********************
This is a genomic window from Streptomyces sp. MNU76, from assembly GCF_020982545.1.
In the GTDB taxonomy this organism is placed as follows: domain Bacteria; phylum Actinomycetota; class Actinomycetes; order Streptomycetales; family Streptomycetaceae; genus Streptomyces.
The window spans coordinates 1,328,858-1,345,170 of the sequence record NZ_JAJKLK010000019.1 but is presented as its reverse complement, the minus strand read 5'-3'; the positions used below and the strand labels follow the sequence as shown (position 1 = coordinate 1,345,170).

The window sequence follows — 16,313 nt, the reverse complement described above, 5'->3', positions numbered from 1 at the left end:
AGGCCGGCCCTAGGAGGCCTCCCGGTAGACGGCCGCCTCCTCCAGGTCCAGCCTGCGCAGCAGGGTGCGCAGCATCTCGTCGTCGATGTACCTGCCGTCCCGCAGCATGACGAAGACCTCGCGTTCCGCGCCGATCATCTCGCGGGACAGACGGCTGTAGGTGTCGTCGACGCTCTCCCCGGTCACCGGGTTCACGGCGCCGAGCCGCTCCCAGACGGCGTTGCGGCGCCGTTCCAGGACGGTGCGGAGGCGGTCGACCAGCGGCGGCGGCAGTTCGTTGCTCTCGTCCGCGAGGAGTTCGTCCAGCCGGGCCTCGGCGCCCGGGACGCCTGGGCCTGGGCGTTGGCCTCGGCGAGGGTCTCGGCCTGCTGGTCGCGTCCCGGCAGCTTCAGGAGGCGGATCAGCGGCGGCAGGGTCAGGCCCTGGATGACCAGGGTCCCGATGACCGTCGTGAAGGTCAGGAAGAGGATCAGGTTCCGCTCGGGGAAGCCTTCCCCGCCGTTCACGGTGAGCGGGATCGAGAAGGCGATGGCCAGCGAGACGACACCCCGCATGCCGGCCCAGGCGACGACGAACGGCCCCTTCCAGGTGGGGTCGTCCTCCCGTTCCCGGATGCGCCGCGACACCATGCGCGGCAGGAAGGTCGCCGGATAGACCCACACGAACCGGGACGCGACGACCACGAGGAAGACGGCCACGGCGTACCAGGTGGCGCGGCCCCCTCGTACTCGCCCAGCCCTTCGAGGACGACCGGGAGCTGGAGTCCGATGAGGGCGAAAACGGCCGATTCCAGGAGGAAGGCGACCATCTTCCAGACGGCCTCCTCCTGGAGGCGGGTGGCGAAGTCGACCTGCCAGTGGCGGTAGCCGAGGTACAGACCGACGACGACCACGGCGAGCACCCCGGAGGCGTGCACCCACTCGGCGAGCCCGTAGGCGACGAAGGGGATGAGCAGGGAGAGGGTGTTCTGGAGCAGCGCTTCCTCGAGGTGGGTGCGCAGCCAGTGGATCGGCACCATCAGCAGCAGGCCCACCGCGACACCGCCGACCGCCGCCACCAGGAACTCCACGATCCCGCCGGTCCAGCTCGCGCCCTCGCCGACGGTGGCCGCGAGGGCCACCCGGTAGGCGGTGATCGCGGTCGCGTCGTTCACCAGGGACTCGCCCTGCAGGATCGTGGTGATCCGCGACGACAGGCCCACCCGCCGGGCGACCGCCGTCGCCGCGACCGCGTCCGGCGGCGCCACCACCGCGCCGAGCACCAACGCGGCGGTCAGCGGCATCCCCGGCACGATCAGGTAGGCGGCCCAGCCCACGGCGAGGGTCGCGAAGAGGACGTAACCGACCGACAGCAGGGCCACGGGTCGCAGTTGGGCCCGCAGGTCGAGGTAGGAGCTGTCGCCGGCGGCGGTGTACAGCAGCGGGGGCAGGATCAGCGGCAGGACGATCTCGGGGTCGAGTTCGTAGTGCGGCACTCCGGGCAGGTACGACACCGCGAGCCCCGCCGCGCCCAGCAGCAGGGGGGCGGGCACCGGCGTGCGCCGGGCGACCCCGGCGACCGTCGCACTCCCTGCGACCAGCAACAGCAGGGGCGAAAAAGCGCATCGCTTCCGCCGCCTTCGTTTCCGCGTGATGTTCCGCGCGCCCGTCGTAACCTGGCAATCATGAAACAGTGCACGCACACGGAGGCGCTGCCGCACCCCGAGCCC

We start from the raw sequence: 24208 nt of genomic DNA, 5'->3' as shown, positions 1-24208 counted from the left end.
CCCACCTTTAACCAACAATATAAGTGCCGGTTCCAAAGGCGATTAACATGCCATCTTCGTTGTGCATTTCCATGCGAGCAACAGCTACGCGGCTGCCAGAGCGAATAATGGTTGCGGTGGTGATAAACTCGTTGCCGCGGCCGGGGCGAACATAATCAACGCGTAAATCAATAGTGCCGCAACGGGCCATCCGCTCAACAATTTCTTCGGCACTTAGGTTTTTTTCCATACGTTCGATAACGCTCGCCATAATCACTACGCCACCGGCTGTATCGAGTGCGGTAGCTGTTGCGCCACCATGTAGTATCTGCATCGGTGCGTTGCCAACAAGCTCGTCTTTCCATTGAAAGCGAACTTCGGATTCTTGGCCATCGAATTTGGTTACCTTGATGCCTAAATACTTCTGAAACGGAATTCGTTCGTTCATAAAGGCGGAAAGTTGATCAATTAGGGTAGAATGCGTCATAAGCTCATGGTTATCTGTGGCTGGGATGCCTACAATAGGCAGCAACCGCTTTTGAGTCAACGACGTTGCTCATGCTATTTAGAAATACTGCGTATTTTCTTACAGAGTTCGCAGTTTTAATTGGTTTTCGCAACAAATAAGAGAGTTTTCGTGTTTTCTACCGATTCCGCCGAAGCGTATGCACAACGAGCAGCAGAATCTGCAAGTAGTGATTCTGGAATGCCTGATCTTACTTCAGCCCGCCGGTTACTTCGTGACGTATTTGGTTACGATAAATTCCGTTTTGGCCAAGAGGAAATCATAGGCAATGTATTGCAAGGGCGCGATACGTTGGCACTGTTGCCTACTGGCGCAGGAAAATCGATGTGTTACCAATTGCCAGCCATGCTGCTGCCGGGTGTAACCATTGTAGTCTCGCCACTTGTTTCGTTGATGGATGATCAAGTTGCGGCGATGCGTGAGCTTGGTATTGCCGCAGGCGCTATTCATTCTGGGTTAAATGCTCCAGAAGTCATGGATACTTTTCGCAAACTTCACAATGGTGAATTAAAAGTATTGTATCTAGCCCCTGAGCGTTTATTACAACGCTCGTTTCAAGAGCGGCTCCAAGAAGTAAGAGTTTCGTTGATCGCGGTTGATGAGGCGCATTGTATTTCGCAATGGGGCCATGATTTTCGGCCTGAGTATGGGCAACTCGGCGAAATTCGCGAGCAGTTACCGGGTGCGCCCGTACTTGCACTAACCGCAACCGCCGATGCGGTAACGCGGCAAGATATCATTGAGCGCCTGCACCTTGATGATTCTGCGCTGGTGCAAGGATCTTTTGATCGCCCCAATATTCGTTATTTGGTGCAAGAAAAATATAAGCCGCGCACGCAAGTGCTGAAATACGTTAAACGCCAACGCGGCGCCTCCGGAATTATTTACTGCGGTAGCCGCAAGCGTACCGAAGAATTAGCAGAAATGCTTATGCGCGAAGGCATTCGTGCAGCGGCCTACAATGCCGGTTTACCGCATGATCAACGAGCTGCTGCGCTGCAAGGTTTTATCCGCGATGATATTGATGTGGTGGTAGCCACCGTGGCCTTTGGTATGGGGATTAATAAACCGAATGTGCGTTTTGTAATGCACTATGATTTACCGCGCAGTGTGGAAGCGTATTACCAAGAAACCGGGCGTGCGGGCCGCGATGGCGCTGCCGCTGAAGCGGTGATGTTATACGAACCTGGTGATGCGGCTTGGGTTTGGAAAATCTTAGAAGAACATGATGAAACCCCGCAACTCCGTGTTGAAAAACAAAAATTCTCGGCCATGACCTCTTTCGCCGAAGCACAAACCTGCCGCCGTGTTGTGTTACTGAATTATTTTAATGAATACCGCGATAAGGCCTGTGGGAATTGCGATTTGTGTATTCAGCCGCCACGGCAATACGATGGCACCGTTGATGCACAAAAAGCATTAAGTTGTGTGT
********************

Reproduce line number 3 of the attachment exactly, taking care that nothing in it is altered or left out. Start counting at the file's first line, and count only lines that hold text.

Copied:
The window spans coordinates 1,328,858-1,345,170 of the sequence record NZ_JAJKLK010000019.1 but is presented as its reverse complement, the minus strand read 5'-3'; the positions used below and the strand labels follow the sequence as shown (position 1 = coordinate 1,345,170).